Editorial: Best choice in Baroness Scotland
Even up to the time of last Friday's vote, Jamaica did not publicly indicate which of the candidates it supported for the job of secretary general of the 53-member Commonwealth, even though its voice would have carried weight and improved the chance of consensus among Caribbean countries. Happily, the best candidate - and the one that this newspaper had urged Prime Minister Portia Simpson Miller to endorse - Baroness Patricia Scotland, won.
Baroness Scotland will, in the New Year, replace the Indian diplomat Kamalesh Sharma, bringing to the job not only a sharp intellect, but other unique attributes that should enhance her possibility for success. And she has much work to do if the Commonwealth is to recapture its position as an organisation of relevance.
First, though, the Caribbean Community's (CARICOM's) approach to this selection represented a fracture in the group's usually consensual approach towards support for candidates for international office and ought to be a lesson for the future of how not to conduct such business, lest these mini-states be isolated and marginal zed by powerful nations. CARICOM's security is in its numbers - as a bloc of up to 14 votes in international institutions.
In this case hubristic sentiment got the better of the region. So, apart from Baroness Scotland, who was proposed by Dominica, CARICOM fielded a second candidate, the Guyana-born Antiguan diplomat, Ron Sanders, who had the backing of his adopted country. The third candidate was Botswana's Mmasakgoa Masire-Mwamba, who served two terms as a deputy secretary general of the organisation.
In the event, Baroness Scotland prevailed and will make history as the first woman to be secretary general of the Commonwealth. She has already signalled, rightly, that gender and women-related issues, such as female genital mutilation, forced marriage and human trafficking, will be among her key priorities.
But she understands that there is other critical work to be done, which demands urgency and for the tackling of which her background gives her running start. Indeed, she, in her own circumstance, epitomises this newspaper's concept of a Jamaica that is beyond its island border - Greater Jamaica - and how it ought to consider the position and role of its citizens in the Diaspora.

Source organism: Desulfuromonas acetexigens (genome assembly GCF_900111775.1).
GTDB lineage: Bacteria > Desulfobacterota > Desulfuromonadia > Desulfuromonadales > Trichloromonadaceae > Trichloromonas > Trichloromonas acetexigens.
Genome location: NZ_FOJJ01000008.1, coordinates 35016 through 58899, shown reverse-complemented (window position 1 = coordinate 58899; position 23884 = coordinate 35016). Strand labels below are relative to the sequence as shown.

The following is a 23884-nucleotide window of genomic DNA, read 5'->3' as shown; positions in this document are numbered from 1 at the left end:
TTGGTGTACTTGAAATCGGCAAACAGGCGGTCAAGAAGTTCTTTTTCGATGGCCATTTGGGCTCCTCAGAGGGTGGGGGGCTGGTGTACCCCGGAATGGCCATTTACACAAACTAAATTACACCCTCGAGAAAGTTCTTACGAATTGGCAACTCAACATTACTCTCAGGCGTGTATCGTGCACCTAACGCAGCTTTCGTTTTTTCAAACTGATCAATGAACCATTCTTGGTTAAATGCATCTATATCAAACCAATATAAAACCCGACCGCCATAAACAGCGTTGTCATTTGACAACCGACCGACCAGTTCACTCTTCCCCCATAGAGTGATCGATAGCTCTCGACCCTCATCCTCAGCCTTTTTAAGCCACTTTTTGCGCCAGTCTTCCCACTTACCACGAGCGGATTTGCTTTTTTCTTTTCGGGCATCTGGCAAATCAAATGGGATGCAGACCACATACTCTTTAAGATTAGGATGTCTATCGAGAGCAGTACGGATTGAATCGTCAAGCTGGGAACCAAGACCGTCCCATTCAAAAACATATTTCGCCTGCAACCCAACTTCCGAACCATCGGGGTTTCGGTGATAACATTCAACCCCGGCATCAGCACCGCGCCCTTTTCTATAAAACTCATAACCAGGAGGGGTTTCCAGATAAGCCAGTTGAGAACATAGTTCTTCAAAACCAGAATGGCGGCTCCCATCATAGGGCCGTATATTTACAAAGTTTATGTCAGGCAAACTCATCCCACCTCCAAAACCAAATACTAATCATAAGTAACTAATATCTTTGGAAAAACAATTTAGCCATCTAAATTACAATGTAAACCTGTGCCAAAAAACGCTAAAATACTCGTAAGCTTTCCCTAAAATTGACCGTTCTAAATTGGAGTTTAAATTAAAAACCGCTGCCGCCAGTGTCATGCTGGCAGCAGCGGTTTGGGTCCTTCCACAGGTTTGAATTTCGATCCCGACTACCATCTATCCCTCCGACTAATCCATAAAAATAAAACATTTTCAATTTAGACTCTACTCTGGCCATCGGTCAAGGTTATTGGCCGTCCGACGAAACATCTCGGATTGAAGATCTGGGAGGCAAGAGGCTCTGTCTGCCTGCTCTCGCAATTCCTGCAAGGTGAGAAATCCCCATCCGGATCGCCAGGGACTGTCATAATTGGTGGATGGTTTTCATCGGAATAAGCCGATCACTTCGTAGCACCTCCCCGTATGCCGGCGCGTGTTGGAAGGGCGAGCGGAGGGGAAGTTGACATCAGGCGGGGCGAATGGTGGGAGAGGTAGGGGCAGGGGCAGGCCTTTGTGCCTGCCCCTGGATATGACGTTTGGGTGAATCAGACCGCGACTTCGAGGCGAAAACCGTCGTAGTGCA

Baroness Scotland was born in Dominica to a Dominican mother and Jamaican father and grew up in England. She has deep Caribbean roots, which she has nurtured. But in Britain she served in Tony Blair's Labour government in the Foreign and Home offices. She was Gordon Brown's attorney general. She knows her way around global power.
The latter fact is important if she is to lead the revitalisation of the Commonwealth, which accounts for a third of the world's population, in an environment where critical players have chosen to exercise the franchise in more exclusive clubs of power. Unfortunately, the Commonwealth won't be a unified, discreet voice at the current world Climate Change summit. But the outcome of Paris is important to many small islands and other developing states that are the majority of the organisation. The future Commonwealth must have a loud voice on this subject. Debt, and its constraints on development and how poor countries interface with multilateral and other global financial institutions is another matter that must be high on Baroness Scotland's to-do list.
We think she is up to the challenge.